dd/dd

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dd/dd is something created by User:Zzo38, based on dd/sh but different. It is based on the UNIX 'dd' command, but it doesn't use 'dd' command, actually, because it is different.

Syntax

All numbers are hexadecimal in uppercase letters. Everything is case-sensitive. All control characters are treated the same as spaces. Spaces separate parts of a command, semicolons separate commands, and you can use [] around a code to include the output of that command there, and () for just the number for the length of its output instead of that command's output itself, and you can use {} around anything to treat what it is inside there as a text string without requiring escaping characters (but it must have balanced {}, except if they are escaped by backslashes). Any character can be escaped from its normal meaning by backslashes, and you can also put backslashes followed by the hex code of the character you want. Comments start with # and are until end of the line.

Variables

You can have variables with any names you want, but the first character indicates the type of varilable. The possible kinds of variables are:

  • $ String variable: This is a basically string variable. There can be a length and any number of bytes as the value (even null bytes are allowed).
  • * Null variable: Regardless of what is written to here, it will always be completely empty.
  • @ Numeric variable: It has a length, but all bytes in its value are all null. Any bytes written become null.
  • ! Literal string value: The rest of the name is the literal string which is its value. If it is written, anything written becomes ignored.
  • & Literal numeric value: Put a number, it is treated as the value being that many null bytes. You can put multiple number separated by commas, to make multiply numbers together. If it is written, anything written becomes ignored.
  • ? Standard I/O: Deals with standard I/O. If the rest of the name is blank it will be the current subroutine/subprogram's I/O, otherwise it will be the entire program's standard I/O streams.
  • = Subprogram: Treats the rest of the name as a subprogram, and will run that subprogram. If this is being used as input, then any output from subprogram is the input. If this is being used as output, then it is sent to the input to subprogram.
  • . Named subprogram: Same as the subprogram, except, that the contents of the subprogram is read from the variable with $ at beginning but other than that the same name as this one.

Commands

Each command line must have one or more parameters which tell it how to operate:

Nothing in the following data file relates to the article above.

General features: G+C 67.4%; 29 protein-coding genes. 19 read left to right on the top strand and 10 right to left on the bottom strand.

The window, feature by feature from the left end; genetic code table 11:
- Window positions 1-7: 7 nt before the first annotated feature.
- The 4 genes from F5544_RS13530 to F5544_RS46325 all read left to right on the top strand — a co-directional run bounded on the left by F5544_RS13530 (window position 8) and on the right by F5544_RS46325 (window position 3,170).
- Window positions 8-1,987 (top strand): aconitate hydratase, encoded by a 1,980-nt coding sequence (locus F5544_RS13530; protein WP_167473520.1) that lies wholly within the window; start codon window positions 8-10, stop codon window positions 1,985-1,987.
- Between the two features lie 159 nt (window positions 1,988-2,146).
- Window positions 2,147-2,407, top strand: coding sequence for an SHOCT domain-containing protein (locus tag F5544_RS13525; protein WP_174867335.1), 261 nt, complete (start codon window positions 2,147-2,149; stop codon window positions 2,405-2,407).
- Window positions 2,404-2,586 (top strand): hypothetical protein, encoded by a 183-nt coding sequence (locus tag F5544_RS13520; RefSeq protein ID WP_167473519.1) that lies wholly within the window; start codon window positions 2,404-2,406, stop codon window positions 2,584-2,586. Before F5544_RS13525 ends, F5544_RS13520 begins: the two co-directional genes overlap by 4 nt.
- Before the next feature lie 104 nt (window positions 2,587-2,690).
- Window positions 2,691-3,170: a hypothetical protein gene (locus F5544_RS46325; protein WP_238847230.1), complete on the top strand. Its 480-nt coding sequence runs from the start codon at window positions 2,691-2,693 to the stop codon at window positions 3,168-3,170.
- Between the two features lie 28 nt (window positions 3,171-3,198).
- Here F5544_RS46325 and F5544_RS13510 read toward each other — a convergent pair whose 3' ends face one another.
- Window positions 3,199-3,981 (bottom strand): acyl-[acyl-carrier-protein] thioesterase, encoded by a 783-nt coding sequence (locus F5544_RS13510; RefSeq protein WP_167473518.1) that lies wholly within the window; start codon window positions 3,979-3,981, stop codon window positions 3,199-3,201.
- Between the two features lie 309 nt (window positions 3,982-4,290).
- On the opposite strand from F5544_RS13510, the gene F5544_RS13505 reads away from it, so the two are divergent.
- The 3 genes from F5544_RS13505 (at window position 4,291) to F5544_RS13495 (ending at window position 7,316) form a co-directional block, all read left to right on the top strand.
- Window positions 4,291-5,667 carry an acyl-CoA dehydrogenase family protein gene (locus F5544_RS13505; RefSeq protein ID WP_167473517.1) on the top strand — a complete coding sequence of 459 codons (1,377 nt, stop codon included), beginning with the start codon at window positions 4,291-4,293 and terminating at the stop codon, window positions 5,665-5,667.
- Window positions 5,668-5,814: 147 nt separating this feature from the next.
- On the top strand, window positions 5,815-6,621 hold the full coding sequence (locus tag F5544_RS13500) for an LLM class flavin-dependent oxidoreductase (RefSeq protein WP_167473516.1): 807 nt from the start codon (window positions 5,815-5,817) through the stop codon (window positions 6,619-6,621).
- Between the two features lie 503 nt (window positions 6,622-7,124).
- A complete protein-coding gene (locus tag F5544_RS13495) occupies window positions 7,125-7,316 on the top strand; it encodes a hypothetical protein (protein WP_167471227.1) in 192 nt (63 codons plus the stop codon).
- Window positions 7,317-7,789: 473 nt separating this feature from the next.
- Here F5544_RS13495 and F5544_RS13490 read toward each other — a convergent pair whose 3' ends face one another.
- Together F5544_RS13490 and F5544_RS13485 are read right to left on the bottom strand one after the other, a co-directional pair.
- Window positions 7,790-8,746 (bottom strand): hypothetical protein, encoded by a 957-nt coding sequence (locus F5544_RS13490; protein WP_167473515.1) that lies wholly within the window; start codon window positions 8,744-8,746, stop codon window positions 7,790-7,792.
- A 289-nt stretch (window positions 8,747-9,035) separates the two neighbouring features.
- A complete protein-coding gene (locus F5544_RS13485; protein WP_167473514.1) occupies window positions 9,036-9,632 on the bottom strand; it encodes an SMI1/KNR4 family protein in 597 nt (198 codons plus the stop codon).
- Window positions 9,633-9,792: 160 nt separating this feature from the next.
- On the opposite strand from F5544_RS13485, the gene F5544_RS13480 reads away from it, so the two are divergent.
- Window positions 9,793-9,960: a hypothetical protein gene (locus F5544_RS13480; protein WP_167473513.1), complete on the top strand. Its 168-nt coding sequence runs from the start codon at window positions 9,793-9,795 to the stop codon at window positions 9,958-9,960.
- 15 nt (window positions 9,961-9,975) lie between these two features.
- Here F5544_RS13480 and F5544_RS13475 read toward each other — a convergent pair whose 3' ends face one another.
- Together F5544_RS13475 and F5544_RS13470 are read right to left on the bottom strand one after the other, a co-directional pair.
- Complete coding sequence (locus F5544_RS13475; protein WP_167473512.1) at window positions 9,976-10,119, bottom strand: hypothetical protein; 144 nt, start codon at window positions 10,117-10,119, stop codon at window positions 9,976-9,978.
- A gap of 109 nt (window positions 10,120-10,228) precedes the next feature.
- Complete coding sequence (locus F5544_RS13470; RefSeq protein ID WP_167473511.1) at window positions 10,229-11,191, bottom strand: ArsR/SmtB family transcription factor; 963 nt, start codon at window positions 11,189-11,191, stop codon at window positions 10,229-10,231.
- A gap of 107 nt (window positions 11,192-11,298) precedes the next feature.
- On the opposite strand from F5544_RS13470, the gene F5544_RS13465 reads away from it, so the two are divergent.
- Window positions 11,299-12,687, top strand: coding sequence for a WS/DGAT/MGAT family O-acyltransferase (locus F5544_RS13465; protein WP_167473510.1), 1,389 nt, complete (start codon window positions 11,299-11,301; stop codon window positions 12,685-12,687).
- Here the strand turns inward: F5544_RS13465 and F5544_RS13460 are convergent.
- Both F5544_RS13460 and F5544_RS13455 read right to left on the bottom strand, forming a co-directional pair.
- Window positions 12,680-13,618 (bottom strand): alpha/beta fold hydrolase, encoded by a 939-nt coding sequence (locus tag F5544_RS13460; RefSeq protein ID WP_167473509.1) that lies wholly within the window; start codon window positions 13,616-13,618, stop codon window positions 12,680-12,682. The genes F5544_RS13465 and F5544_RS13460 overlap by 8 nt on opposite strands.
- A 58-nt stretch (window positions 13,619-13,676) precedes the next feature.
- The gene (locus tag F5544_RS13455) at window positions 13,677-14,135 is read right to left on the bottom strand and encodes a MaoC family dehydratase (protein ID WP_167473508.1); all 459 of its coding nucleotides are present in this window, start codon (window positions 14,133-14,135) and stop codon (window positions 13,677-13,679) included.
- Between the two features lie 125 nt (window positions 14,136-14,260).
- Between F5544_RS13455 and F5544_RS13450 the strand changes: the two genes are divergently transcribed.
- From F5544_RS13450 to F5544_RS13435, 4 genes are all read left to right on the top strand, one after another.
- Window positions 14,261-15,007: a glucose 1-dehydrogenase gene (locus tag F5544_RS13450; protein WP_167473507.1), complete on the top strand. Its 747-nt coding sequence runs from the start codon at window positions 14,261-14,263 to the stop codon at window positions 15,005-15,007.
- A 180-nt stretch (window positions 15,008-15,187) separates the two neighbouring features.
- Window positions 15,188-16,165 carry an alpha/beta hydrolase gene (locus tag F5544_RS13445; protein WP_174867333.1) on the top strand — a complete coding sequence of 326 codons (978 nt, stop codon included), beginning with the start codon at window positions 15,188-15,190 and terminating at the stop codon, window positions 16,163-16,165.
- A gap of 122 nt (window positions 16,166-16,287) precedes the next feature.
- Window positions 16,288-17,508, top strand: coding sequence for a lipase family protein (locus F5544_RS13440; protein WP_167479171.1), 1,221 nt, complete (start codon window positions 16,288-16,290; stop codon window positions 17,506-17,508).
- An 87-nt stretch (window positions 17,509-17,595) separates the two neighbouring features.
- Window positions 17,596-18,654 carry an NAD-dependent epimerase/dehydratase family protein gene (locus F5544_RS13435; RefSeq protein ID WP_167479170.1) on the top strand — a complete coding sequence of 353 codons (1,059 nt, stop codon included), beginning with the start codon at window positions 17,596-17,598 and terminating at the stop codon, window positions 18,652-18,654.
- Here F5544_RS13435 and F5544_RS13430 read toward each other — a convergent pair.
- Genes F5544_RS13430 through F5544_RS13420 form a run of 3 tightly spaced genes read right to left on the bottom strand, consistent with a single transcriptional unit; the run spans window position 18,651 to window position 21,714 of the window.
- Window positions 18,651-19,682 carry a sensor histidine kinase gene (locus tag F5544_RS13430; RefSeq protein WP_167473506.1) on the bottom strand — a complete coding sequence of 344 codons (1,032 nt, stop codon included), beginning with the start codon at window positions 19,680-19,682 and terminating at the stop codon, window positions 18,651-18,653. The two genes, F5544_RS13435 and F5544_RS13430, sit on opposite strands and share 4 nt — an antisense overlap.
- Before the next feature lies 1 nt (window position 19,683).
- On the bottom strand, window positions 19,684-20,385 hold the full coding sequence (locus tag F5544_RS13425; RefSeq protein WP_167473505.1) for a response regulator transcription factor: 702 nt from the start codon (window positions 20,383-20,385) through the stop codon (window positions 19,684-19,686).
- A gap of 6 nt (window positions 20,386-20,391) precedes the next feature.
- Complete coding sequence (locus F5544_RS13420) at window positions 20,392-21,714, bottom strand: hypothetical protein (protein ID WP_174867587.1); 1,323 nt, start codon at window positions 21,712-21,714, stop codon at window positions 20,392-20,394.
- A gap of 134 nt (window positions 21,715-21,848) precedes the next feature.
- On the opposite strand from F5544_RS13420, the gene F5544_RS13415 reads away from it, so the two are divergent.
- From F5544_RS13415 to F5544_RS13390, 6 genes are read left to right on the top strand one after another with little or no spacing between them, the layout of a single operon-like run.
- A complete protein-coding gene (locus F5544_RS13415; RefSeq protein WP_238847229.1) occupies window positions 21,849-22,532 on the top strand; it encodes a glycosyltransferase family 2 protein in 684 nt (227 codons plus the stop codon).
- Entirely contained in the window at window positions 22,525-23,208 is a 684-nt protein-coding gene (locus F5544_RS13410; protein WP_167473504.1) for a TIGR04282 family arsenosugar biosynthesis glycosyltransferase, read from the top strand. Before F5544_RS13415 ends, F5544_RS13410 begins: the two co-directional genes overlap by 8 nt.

• <var - Tell the variable to receive input (like if=)
  • >var - Tell the variable to send output (like of=)
  • <num - Set input block size (like ibs=) (default is 1 byte)
  • >num - Set output block size (like obs=) (default is 1 byte)
  • |num - Set number of blocks count (like count=)
  • %num - Set convert size (like cbs=)
  • 'num - Set input skip (like skip=)
  • +num - Set output skip (like seek=)
  • ^mode - Set conversion modes (like conv=) (see below)
  • :var - Reload the current program from that variable. It will restart over from the beginning. Any input/output, if any, will be directed from the <var and >var of this command.
  • /num - Set the character treat as newlines (for conversion commands).
  • _num - Set the character treat as spaces (for conversion commands).

Any numbers in these commands can have commas with multiple numbers to be multiplied.

Conversion modes are given any number of characters of the following:

  • 0 - Act as 'block'
  • 1 - Act as 'unblock'
  • 2 - Act as 'swab'
  • 3 - Act as 'sync'
  • 4 - Act as 'notrunc'
  • 5 - Exit current program/subprogram if no more input is available
  • 6 - Exit current program/subprogram if no more output is acceptable
  • 7 - Unconditionally exit after this command is done
  • 8 - Convert all characters into a backslash followed by the hex code of that character

Examples

Hello world program:

<!Hello,\ World!\0A;

Copy input/output:

^

Beer program:

<&99 >@Count;
<!End >$Last.0;
>$Decrement.F <{
  <@Count '6 >@Count;
};
>$Verse <{
  <!(<@Count){ bottles of beer on the wall}\0A;
  <!(<@Count){ bottles of beer}\0A;
  <!{Take 1 down and pass it around}\0A;
  <@Count '1 >@Count;
  <.Decrement.[<!(<@Count) '(<!(<@Count) '1)];
  :$Next[<$Last.(<@Count)];
};
>$Next <{
  <!(<@Count){ bottles of beer on the wall}\0A\0A;
  :$Verse;
};
>$NextEnd <{
  <!{No more bottles of beer on the wall.}\0A ^7;
};
:$Verse;